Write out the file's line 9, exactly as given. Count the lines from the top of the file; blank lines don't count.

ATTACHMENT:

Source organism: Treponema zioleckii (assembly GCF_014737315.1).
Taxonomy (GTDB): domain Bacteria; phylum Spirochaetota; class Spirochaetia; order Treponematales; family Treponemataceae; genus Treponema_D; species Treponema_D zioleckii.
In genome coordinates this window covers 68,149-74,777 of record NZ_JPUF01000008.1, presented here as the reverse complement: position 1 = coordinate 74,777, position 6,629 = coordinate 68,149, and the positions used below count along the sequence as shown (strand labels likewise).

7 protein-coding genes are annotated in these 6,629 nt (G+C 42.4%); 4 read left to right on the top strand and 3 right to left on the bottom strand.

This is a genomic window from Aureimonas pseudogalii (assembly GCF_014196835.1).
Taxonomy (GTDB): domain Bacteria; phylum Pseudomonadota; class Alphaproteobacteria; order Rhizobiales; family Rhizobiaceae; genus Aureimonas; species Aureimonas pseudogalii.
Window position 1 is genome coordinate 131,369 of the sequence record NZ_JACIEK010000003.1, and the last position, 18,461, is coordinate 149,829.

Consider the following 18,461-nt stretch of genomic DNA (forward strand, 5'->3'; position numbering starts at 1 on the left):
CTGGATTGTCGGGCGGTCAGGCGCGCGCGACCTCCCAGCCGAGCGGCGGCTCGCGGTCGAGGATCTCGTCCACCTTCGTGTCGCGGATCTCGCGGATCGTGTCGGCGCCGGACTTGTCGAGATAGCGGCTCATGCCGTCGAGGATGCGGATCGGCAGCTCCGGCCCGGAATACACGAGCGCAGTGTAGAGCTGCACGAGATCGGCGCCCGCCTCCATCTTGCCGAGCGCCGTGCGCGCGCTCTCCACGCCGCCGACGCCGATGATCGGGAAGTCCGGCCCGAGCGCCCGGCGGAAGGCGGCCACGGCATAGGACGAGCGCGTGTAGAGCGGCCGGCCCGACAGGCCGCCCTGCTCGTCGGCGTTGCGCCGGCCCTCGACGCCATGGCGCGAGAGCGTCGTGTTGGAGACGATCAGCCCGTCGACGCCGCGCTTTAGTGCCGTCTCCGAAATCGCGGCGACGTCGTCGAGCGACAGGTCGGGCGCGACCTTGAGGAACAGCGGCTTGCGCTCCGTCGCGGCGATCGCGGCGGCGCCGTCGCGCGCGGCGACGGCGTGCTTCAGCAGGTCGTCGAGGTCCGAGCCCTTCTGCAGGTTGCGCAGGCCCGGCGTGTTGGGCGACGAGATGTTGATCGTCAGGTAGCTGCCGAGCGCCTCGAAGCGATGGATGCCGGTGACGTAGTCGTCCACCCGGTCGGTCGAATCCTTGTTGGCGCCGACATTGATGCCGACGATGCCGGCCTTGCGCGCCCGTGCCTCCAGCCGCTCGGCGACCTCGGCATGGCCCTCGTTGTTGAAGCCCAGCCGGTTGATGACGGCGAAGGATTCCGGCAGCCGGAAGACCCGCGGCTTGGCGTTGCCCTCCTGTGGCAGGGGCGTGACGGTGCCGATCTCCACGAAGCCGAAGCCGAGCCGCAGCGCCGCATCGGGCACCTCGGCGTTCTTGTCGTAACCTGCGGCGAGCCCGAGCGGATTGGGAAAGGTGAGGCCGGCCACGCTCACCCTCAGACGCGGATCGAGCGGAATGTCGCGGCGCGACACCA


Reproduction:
CTGGATTGTCGGGCGGTCAGGCGCGCGCGACCTCCCAGCCGAGCGGCGGCTCGCGGTCGAGGATCTCGTCCACCTTCGTGTCGCGGATCTCGCGGATCGTGTCGGCGCCGGACTTGTCGAGATAGCGGCTCATGCCGTCGAGGATGCGGATCGGCAGCTCCGGCCCGGAATACACGAGCGCAGTGTAGAGCTGCACGAGATCGGCGCCCGCCTCCATCTTGCCGAGCGCCGTGCGCGCGCTCTCCACGCCGCCGACGCCGATGATCGGGAAGTCCGGCCCGAGCGCCCGGCGGAAGGCGGCCACGGCATAGGACGAGCGCGTGTAGAGCGGCCGGCCCGACAGGCCGCCCTGCTCGTCGGCGTTGCGCCGGCCCTCGACGCCATGGCGCGAGAGCGTCGTGTTGGAGACGATCAGCCCGTCGACGCCGCGCTTTAGTGCCGTCTCCGAAATCGCGGCGACGTCGTCGAGCGACAGGTCGGGCGCGACCTTGAGGAACAGCGGCTTGCGCTCCGTCGCGGCGATCGCGGCGGCGCCGTCGCGCGCGGCGACGGCGTGCTTCAGCAGGTCGTCGAGGTCCGAGCCCTTCTGCAGGTTGCGCAGGCCCGGCGTGTTGGGCGACGAGATGTTGATCGTCAGGTAGCTGCCGAGCGCCTCGAAGCGATGGATGCCGGTGACGTAGTCGTCCACCCGGTCGGTCGAATCCTTGTTGGCGCCGACATTGATGCCGACGATGCCGGCCTTGCGCGCCCGTGCCTCCAGCCGCTCGGCGACCTCGGCATGGCCCTCGTTGTTGAAGCCCAGCCGGTTGATGACGGCGAAGGATTCCGGCAGCCGGAAGACCCGCGGCTTGGCGTTGCCCTCCTGTGGCAGGGGCGTGACGGTGCCGATCTCCACGAAGCCGAAGCCGAGCCGCAGCGCCGCATCGGGCACCTCGGCGTTCTTGTCGTAACCTGCGGCGAGCCCGAGCGGATTGGGAAAGGTGAGGCCGGCCACGCTCACCCTCAGACGCGGATCGAGCGGAATGTCGCGGCGCGACACCA